Wednesday, April 04, 2018


by Gary Stamper
The Last Third:  Finding Purpose and Meaning After Retirement
Congratulations!  You’ve retired from whatever you’ve been doing in your professional life. It may have been a single career, a journey through a particular industry, or, like me, a continuous birth and rebirth process of many professional lives.  No matter how you pursued your professional life, if you were blessed, that journey filled you with purpose and meaning
The question now is, what’s going to bring you purpose and meaning - and joy - from here on out? After all, there’s only so much rest, relaxation, and recreation a person can take before they start to feel unfulfilled and restless, driving everyone around them nuts!
I know a lot about this. At the ripe old age of 72 years young, and recently divorced, I always knew I wouldn't willingly retire. I enjoy being busy, productive, and being in service to others, whether it's through my real estate investment business, the volunteering I do for the non-profit Real Estate Investors  Association I belong to, my recently closed e-commerce store when I realized it wasn't going to provide me with another stream of income, or this - Helping others find meaning in their retirement, what I'm calling "the last third."
So how do I do this? Like most of the work I've done over the last twenty years, I'm speaking directly to men, but everything I'll be doing will apply equally to women as well.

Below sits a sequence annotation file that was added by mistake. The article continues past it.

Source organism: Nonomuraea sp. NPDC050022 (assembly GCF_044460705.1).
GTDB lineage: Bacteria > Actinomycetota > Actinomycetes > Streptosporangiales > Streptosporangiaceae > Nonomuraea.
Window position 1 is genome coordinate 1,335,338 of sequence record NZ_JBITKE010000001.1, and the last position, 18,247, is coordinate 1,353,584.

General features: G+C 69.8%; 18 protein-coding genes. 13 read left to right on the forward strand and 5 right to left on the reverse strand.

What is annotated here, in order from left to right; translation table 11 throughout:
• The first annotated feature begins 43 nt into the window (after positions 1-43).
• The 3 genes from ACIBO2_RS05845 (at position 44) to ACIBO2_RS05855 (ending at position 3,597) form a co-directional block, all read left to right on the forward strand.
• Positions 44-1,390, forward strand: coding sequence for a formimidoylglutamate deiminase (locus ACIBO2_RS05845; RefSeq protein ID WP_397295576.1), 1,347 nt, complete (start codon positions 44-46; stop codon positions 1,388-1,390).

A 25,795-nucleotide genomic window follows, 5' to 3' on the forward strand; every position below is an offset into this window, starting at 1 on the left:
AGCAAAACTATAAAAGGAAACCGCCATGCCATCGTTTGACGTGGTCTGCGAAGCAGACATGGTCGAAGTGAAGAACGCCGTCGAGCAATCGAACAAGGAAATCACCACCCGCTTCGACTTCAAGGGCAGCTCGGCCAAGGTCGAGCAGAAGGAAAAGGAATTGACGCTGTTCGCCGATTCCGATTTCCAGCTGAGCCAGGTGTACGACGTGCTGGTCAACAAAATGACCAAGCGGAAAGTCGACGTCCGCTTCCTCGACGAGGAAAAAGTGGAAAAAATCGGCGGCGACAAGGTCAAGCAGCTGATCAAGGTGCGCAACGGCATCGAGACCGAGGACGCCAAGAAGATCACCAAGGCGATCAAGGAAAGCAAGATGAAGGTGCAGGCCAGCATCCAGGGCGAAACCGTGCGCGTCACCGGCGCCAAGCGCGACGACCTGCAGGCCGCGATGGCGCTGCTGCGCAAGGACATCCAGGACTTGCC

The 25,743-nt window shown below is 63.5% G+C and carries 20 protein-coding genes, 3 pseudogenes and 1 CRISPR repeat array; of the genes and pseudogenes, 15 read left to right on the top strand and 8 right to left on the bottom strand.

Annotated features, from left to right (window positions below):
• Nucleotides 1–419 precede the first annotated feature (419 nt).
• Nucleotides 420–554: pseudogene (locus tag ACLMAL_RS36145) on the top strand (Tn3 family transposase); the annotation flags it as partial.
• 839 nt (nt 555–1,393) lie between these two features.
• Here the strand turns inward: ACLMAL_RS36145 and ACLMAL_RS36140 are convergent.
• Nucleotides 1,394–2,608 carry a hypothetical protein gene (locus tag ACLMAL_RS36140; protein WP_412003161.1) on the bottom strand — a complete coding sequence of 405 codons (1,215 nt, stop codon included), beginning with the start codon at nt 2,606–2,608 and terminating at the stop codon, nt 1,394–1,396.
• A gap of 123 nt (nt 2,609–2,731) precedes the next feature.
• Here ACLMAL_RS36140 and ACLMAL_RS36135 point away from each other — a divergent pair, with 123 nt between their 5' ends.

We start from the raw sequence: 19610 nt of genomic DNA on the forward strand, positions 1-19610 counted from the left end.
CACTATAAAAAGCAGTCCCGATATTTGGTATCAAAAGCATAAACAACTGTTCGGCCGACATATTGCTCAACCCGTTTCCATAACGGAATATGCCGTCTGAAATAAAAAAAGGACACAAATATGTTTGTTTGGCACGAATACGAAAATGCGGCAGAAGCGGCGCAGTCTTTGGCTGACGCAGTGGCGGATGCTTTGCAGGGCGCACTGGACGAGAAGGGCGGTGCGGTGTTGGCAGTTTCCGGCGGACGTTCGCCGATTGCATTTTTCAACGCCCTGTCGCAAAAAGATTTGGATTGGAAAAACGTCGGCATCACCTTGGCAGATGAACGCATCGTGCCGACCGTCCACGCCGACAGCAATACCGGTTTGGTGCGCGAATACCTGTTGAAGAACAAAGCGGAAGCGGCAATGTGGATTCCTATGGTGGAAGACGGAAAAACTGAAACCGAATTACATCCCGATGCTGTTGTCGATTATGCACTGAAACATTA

Like Freud a citizen of Vienna and a practicing psychotherapist, Dr. Viktor Frankl also became a university professor and prolific author. His most widely read work is Man's Search For Meaning, a keenly observed account of his experiences in the Nazi death camps during Word War II.

As he saw in the camps, those who found meaning even in the most horrendous circumstances were far more resilient to suffering than those who did not. "Everything can be taken from a man but one thing," Frankl wrote in Man's Search for Meaning, "the last of the human freedoms — to choose one's attitude in any given set of circumstances, to choose one's own way.

Frankl believed that the very pursuit of happiness is what thwarts happiness, but once you have a reason to be happy – i.e. a meaning – happiness comes automatically.

"Happiness is about looking inward. It’s about satisfying your needs and wants. Happiness without meaning results in a shallow, self-absorbed life. When things go well, when your needs and desires are satisfied, you’re happy. When things get difficult, watch out."
"Meaning is different. It’s focused outwards, on others. It’s about taking care of others and contributing to your community or society as a whole. When we see our purpose as larger than ourselves, we no longer need to pursue happiness. It comes naturally, even in the face of temporary setbacks and discomforts."

You could flesh this out working with a life coach - and that may be the best fit for you - or you could join our online cohort of like-minded seekers for a much smaller cost and with my guidance and mentoring, we'll point each other to discovering exactly what it is that gives your life meaning in the Last Third.

I'm goling to lay this out as an online classroom/forum so that over the course of a few months,  through teachings, exercises, and work you'll be doing to uncover your prize. In that time, you'll  have a solid grasp of what's going to bring you meaning, purpose -- and joy in your retirement years.

We'll utilize many varied processes and approaches including guided meditations, altered-states consciousness, pre-rational, scientific, and trans-rational shamanistic modems to anchor and support what has meaning to you.

Whadd'ya think? Is this something you'd be interested in? With approximately 10,000 baby boomers retiring every day*, there should be quite a few of you willing to explore this path with other seekers!



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